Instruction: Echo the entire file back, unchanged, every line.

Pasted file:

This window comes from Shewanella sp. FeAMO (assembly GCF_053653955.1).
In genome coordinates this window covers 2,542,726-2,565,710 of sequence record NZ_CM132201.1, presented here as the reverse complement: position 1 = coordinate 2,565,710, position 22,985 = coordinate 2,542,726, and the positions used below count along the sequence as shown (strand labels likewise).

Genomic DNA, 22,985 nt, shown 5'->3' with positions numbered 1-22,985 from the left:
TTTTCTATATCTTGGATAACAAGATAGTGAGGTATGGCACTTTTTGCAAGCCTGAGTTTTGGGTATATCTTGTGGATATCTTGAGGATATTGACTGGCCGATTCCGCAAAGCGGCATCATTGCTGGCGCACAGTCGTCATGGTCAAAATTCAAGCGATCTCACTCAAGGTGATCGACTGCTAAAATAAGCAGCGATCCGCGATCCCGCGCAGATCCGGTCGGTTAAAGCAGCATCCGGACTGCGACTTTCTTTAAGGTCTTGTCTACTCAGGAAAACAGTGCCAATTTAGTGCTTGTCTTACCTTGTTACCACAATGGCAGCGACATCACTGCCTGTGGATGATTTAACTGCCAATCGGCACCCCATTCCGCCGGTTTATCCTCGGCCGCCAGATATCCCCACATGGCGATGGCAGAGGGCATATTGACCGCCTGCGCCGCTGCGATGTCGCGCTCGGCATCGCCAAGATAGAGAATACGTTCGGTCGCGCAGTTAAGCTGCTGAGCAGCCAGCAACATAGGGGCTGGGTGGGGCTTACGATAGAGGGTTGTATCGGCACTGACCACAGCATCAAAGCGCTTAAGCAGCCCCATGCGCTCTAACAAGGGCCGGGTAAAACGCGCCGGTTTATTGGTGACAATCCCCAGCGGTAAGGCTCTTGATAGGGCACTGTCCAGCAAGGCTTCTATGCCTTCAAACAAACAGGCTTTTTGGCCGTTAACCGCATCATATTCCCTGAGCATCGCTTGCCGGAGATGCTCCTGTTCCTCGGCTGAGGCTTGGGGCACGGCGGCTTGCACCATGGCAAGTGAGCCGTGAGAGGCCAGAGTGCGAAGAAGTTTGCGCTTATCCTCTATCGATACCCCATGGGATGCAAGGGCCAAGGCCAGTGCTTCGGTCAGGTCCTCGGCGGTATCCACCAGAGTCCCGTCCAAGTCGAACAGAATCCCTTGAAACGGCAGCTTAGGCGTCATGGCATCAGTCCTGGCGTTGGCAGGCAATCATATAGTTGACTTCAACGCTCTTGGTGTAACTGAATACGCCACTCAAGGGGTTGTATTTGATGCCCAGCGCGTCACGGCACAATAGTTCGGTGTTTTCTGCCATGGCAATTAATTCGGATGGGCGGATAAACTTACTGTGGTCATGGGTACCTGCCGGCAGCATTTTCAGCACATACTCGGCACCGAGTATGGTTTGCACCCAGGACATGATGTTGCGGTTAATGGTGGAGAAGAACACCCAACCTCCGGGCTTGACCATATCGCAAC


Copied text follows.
This window comes from Shewanella sp. FeAMO (assembly GCF_053653955.1).
In genome coordinates this window covers 2,542,726-2,565,710 of sequence record NZ_CM132201.1, presented here as the reverse complement: position 1 = coordinate 2,565,710, position 22,985 = coordinate 2,542,726, and the positions used below count along the sequence as shown (strand labels likewise).

Genomic DNA, 22,985 nt, shown 5'->3' with positions numbered 1-22,985 from the left:
TTTTCTATATCTTGGATAACAAGATAGTGAGGTATGGCACTTTTTGCAAGCCTGAGTTTTGGGTATATCTTGTGGATATCTTGAGGATATTGACTGGCCGATTCCGCAAAGCGGCATCATTGCTGGCGCACAGTCGTCATGGTCAAAATTCAAGCGATCTCACTCAAGGTGATCGACTGCTAAAATAAGCAGCGATCCGCGATCCCGCGCAGATCCGGTCGGTTAAAGCAGCATCCGGACTGCGACTTTCTTTAAGGTCTTGTCTACTCAGGAAAACAGTGCCAATTTAGTGCTTGTCTTACCTTGTTACCACAATGGCAGCGACATCACTGCCTGTGGATGATTTAACTGCCAATCGGCACCCCATTCCGCCGGTTTATCCTCGGCCGCCAGATATCCCCACATGGCGATGGCAGAGGGCATATTGACCGCCTGCGCCGCTGCGATGTCGCGCTCGGCATCGCCAAGATAGAGAATACGTTCGGTCGCGCAGTTAAGCTGCTGAGCAGCCAGCAACATAGGGGCTGGGTGGGGCTTACGATAGAGGGTTGTATCGGCACTGACCACAGCATCAAAGCGCTTAAGCAGCCCCATGCGCTCTAACAAGGGCCGGGTAAAACGCGCCGGTTTATTGGTGACAATCCCCAGCGGTAAGGCTCTTGATAGGGCACTGTCCAGCAAGGCTTCTATGCCTTCAAACAAACAGGCTTTTTGGCCGTTAACCGCATCATATTCCCTGAGCATCGCTTGCCGGAGATGCTCCTGTTCCTCGGCTGAGGCTTGGGGCACGGCGGCTTGCACCATGGCAAGTGAGCCGTGAGAGGCCAGAGTGCGAAGAAGTTTGCGCTTATCCTCTATCGATACCCCATGGGATGCAAGGGCCAAGGCCAGTGCTTCGGTCAGGTCCTCGGCGGTATCCACCAGAGTCCCGTCCAAGTCGAACAGAATCCCTTGAAACGGCAGCTTAGGCGTCATGGCATCAGTCCTGGCGTTGGCAGGCAATCATATAGTTGACTTCAACGCTCTTGGTGTAACTGAATACGCCACTCAAGGGGTTGTATTTGATGCCCAGCGCGTCACGGCACAATAGTTCGGTGTTTTCTGCCATGGCAATTAATTCGGATGGGCGGATAAACTTACTGTGGTCATGGGTACCTGCCGGCAGCATTTTCAGCACATACTCGGCACCGAGTATGGTTTGCACCCAGGACATGATGTTGCGGTTAATGGTGGAGAAGAACACCCAACCTCCGGGCTTGACCATATCGCAAC